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Catholic agencies urge G20 nations to provide debt relief amid pandemic
Families in Ethiopia's Tigray region receive foodstuffs from Catholic aid agencies
27 February 2021. A host of Catholic organizations renew calls for rich nations to cancel debt and offer financial support for developing nations as they struggle with massive debt loads during the Covid-19 pandemic.

By Lisa Zengarini


Catholic social justice organisations have renewed their call for debt cancellation and financial support to poorest countries in the light of the current Covid-19 crisis.

In a statement published ahead of the G-20 Finance Ministers and Central Bank Governors meeting, which took place Friday in a virtual format, the international Catholic network for development and solidarity (CIDSE) urged the world's leading economies to respond to the crisis with global cooperation and solidarity.

They highlighted Pope Francis’ words that “it cannot be expected that the debts which have been contracted should be paid at the price of unbearable sacrifices.”

Breaking point

CIDSE notes that “as well as the tragic loss of life, Covid-19 has stretched healthcare systems in many poor countries beyond breaking point, left millions of people without jobs and livelihoods, and decimated economies.”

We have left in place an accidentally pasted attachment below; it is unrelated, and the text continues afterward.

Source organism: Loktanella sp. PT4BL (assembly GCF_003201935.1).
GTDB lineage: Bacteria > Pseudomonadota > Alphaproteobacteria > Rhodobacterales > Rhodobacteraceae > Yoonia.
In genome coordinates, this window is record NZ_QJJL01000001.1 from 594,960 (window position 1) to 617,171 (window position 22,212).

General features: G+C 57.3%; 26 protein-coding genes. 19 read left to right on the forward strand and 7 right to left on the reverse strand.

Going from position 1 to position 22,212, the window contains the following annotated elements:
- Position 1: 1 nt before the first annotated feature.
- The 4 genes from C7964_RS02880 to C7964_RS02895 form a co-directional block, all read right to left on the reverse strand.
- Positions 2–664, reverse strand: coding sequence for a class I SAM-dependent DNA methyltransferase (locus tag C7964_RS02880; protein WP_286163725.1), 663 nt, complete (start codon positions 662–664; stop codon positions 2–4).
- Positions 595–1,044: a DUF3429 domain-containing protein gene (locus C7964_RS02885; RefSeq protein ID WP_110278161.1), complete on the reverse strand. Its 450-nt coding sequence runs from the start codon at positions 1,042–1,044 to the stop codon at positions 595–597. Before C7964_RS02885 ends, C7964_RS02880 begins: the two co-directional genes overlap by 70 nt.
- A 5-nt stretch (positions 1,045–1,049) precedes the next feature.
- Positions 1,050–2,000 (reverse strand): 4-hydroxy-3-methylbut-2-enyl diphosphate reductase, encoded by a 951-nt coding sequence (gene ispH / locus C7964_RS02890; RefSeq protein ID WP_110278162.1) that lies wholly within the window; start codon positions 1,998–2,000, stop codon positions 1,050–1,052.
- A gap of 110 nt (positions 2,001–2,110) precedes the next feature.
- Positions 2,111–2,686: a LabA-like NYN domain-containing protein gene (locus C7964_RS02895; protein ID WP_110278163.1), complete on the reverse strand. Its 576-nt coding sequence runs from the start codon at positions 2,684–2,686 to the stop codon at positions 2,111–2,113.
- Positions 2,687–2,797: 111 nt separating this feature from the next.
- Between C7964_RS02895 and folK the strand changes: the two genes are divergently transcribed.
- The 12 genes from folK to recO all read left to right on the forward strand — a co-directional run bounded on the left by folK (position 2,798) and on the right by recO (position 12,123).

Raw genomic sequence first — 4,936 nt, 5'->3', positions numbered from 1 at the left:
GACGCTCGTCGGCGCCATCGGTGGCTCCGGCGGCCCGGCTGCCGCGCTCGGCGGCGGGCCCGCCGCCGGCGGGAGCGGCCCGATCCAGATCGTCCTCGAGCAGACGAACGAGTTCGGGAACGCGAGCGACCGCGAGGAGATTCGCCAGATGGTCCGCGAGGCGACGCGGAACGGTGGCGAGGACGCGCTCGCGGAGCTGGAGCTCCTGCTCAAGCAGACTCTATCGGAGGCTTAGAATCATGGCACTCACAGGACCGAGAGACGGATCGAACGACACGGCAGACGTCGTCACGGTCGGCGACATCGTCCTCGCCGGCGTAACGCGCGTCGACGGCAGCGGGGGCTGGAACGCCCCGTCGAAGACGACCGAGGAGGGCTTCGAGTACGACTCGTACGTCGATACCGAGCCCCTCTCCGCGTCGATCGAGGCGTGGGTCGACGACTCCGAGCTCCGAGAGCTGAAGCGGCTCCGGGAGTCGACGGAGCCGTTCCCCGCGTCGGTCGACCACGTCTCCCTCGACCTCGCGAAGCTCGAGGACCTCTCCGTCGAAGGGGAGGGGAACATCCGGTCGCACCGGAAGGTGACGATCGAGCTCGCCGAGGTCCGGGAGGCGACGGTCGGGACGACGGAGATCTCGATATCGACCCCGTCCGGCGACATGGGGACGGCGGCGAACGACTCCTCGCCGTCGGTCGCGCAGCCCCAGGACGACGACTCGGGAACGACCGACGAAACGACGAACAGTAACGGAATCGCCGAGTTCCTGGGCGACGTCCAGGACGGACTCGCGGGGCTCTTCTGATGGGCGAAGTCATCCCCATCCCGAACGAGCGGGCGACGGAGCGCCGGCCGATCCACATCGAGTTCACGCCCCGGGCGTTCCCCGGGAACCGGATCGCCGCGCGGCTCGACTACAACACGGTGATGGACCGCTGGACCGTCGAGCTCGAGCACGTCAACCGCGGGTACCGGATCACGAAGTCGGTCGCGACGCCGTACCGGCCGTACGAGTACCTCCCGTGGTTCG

According to the Catholic network, the crisis has exacerbated existing inequalities “whereby more powerful countries can use their position and power to secure access to vaccines and support their own economic recovery.” It has also “compounded the challenges for many countries that were struggling with the impacts of climate change.”

The organizations pointed out that “the immediate priority for all countries is to save lives and support livelihoods, and debt cancellation is the quickest way to finance this.” They added that, in the long-term, “permanent debt restructuring and new finance is needed to rebuild societies and economies that put the needs of the poorest and most vulnerable people first, care for our common home, and tackle the climate crisis.”

“We need to act in global solidarity as one human family, moving from a myopic focus of what is politically, financially and technically feasible, to concentrate on what is necessary to save lives and protect our planet for current and future generations,” they say.

Seeking permanent solution

CIDSE therefore urges immediate action from the G-20, namely to “support a new and significant issuance of $3 trillion Special Drawing Rights (SDRs) by the IMF, that will enable all countries to respond to the current Covid crisis and support a just, sustainable recovery" and “to extend the debt moratorium through the DSSI (Debt Service Suspension Initiative) for longer (at least 4 years) and to more countries, including those climate vulnerable countries who were already struggling to respond to added pressures of climate change.”

The Catholic network also asks that private creditors – who are currently continuing to take debt payments from countries which are struggling to respond to the needs of their citizens – should be “compelled to participate in all debt restructuring and debt relief.”

Finally, CIDSE calls for “a permanent debt workout mechanism to deliver timely, comprehensive, and fair debt restructuring to all countries with a high and unsustainable debt burden, without conditionality.”